It Starts with Allowing Yourself To Be Influenced
Several years ago a group of scientists invited me to speak to their support staff at the Smithsonian Tropical Research Institute in Panama City, Panama. I was given the topic of how to have influence with your children. As part of my presentation I shared an interesting finding by Dr. John Gottman in his research on successful marriages. He essentially discovered that happy marriages are made up of spouses who allow themselves to be influenced by each other. Dr. Gottman noted that for the most part, women already do this; they tend to naturally allow themselves to be influenced by their husbands.
However, men are a different story. I then encouraged all of the men in the audience to consider allowing themselves to be more open to influence by their wives. What happened next stunned me. Immediately after saying this, all of the women in the audience erupted into cheers and gave me a standing ovation! When my presentation was over I was almost hugged and high-fived to death. Allowing yourself to be influenced by your spouse is the first point I want to emphasize; especially as it pertains to resolving parenting conflicts.
This means being open enough to consider their thoughts and ideas on parenting, even if you strongly disagree. This plea for openness and allowing your spouse to influence you is particularly made with men in mind because, as I just noted, we men do not do this very well.
Please note: I am not talking about abuse – if your spouse is physically, emotionally, or sexually abusive to your children, then you must at all costs protect them.
But, She’ll Go Hungry!
Now, for a real life example. When my oldest daughter was in the first grade, the cool thing was to bring a homemade lunch to school. I totally cannot relate to this because when I was a kid, you were considered a dork if you showed up with a brown paper bag, which I did daily. But I digress. Jessica was very excited about making and bringing her lunch to school, and carefully prepared her lunch the night before.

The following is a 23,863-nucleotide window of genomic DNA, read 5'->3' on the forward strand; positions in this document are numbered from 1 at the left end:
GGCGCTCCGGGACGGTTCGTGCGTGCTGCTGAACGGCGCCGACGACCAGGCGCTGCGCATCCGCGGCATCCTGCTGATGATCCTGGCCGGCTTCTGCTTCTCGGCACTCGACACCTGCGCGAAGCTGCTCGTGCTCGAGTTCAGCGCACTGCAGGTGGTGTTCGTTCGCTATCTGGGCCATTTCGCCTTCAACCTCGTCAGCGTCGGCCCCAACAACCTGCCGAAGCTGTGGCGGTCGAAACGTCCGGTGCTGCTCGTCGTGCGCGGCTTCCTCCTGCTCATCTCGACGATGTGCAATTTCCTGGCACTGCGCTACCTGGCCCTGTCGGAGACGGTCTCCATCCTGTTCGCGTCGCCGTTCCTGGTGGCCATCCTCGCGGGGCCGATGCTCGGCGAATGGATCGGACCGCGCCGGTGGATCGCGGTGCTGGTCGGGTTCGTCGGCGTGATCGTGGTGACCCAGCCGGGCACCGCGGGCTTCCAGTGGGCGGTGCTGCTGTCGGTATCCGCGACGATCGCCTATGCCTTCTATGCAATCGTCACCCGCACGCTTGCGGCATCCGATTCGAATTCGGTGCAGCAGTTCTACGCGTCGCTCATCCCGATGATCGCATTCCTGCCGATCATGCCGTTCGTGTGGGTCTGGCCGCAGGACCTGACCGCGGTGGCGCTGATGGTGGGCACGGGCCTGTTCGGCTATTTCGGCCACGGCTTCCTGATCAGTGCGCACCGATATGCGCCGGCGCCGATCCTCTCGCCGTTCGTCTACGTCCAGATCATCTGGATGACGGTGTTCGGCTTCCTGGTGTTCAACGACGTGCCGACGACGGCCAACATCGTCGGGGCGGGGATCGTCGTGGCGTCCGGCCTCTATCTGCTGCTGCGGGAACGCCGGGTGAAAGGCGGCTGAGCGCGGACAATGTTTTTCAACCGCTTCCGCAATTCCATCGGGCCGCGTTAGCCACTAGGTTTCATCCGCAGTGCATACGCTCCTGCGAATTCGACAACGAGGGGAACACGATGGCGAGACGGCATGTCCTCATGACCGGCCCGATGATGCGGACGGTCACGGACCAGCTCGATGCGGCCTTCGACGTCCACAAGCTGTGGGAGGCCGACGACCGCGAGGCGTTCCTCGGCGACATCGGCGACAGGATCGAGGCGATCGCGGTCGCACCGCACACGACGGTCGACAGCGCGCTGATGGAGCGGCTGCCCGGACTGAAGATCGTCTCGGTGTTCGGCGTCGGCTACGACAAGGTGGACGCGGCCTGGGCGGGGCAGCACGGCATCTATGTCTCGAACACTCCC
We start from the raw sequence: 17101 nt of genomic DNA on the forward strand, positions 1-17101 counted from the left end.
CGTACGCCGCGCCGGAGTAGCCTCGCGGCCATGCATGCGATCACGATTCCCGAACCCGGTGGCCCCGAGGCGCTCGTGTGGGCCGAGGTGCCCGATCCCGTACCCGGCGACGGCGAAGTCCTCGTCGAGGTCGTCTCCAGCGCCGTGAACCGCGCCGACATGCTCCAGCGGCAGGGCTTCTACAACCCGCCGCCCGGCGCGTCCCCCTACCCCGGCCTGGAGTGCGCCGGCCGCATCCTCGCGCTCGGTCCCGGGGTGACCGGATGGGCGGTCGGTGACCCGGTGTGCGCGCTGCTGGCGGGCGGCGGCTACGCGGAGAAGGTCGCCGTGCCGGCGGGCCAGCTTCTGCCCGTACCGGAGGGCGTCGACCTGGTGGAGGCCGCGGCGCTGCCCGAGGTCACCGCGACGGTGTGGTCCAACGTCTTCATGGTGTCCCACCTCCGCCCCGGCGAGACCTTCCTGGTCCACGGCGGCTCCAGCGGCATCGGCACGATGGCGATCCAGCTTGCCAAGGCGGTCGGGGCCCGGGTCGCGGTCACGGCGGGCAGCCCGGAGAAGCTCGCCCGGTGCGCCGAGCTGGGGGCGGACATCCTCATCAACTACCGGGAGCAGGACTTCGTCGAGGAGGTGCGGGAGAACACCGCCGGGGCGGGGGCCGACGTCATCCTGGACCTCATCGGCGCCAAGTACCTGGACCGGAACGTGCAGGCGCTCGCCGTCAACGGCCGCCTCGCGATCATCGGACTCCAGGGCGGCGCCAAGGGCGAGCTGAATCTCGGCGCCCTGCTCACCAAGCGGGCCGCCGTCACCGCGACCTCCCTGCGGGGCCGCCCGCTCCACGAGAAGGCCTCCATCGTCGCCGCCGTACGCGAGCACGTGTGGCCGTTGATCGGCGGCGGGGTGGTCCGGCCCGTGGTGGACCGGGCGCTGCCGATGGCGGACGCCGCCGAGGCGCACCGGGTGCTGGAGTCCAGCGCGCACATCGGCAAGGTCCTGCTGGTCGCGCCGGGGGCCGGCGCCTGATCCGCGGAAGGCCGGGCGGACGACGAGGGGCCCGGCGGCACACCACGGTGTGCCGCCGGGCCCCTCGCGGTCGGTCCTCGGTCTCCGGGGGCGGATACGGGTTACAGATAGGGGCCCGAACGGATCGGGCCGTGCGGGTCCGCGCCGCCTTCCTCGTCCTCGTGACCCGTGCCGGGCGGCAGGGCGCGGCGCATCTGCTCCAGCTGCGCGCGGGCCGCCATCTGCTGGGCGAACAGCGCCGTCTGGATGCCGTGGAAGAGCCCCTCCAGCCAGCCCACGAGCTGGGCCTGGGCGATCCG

She put the various food items in a brand new lunchbox and placed it in the refrigerator for the following day. The next morning she got up, had breakfast, and took off for school. Unbeknownst to Valerie or me, she left her lunch in the fridge. Just before noon that day, I received a phone call from Jessica at school. Our conversation went something like this:
Jessica: Hi Dad! Please bring me my lunch, I left it at home. Hurry, I’m hungry!
Me: Ok. See you soon honey!
Five minutes later, all was well. Later that night, the routine was repeated: lunch made, carefully placed in the fridge, anticipation set. Unfortunately, the next morning was similar as well, with a nice lunch sitting in the fridge long after she left for school. The only difference; later that morning Mom answered the phone instead of Dad. Valerie and Jessica had a similar conversation that I had the day before. With one exception. That conversation went something like this:
Jessica: Hi Mom! I forgot my lunch at home, and I’m starving. Can you please bring it to me?
Mom: I’m so sorry honey, we are not going to bring your lunch to you every time you forget it. It looks like you’ll be going without lunch today, and I hope you remember to bring it tomorrow.
Jessica: Can I talk to dad for a sec?